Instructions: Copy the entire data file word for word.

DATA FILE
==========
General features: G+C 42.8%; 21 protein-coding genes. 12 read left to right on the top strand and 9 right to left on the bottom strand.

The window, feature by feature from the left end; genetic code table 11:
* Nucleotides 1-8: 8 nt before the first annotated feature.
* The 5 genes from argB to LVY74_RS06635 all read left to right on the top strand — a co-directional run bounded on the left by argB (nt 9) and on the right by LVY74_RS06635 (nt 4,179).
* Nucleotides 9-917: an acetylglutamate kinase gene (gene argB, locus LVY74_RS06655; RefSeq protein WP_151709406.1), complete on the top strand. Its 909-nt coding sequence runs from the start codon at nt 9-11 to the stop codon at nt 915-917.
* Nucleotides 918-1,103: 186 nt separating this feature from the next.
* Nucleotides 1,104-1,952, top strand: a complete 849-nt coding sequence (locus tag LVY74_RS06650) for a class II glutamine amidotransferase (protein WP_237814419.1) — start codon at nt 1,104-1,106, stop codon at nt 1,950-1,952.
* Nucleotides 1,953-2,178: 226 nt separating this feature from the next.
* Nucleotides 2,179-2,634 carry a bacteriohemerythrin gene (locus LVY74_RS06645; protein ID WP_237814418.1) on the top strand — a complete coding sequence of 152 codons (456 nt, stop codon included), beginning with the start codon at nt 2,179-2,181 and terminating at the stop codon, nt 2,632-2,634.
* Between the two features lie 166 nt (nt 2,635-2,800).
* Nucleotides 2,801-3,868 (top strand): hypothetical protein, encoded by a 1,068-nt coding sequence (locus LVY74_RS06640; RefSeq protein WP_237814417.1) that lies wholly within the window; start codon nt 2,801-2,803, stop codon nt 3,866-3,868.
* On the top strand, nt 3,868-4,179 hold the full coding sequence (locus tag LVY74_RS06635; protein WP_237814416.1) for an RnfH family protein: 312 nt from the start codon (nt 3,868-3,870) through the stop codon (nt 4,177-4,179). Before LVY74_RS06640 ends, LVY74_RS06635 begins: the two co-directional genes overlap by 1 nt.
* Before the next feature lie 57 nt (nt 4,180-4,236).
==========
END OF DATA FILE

General features: G+C 42.8%; 21 protein-coding genes. 12 read left to right on the top strand and 9 right to left on the bottom strand.

The window, feature by feature from the left end; genetic code table 11:
* Nucleotides 1-8: 8 nt before the first annotated feature.
* The 5 genes from argB to LVY74_RS06635 all read left to right on the top strand — a co-directional run bounded on the left by argB (nt 9) and on the right by LVY74_RS06635 (nt 4,179).
* Nucleotides 9-917: an acetylglutamate kinase gene (gene argB, locus LVY74_RS06655; RefSeq protein WP_151709406.1), complete on the top strand. Its 909-nt coding sequence runs from the start codon at nt 9-11 to the stop codon at nt 915-917.
* Nucleotides 918-1,103: 186 nt separating this feature from the next.
* Nucleotides 1,104-1,952, top strand: a complete 849-nt coding sequence (locus tag LVY74_RS06650) for a class II glutamine amidotransferase (protein WP_237814419.1) — start codon at nt 1,104-1,106, stop codon at nt 1,950-1,952.
* Nucleotides 1,953-2,178: 226 nt separating this feature from the next.
* Nucleotides 2,179-2,634 carry a bacteriohemerythrin gene (locus LVY74_RS06645; protein ID WP_237814418.1) on the top strand — a complete coding sequence of 152 codons (456 nt, stop codon included), beginning with the start codon at nt 2,179-2,181 and terminating at the stop codon, nt 2,632-2,634.
* Between the two features lie 166 nt (nt 2,635-2,800).
* Nucleotides 2,801-3,868 (top strand): hypothetical protein, encoded by a 1,068-nt coding sequence (locus LVY74_RS06640; RefSeq protein WP_237814417.1) that lies wholly within the window; start codon nt 2,801-2,803, stop codon nt 3,866-3,868.
* On the top strand, nt 3,868-4,179 hold the full coding sequence (locus tag LVY74_RS06635; protein WP_237814416.1) for an RnfH family protein: 312 nt from the start codon (nt 3,868-3,870) through the stop codon (nt 4,177-4,179). Before LVY74_RS06640 ends, LVY74_RS06635 begins: the two co-directional genes overlap by 1 nt.
* Before the next feature lie 57 nt (nt 4,180-4,236).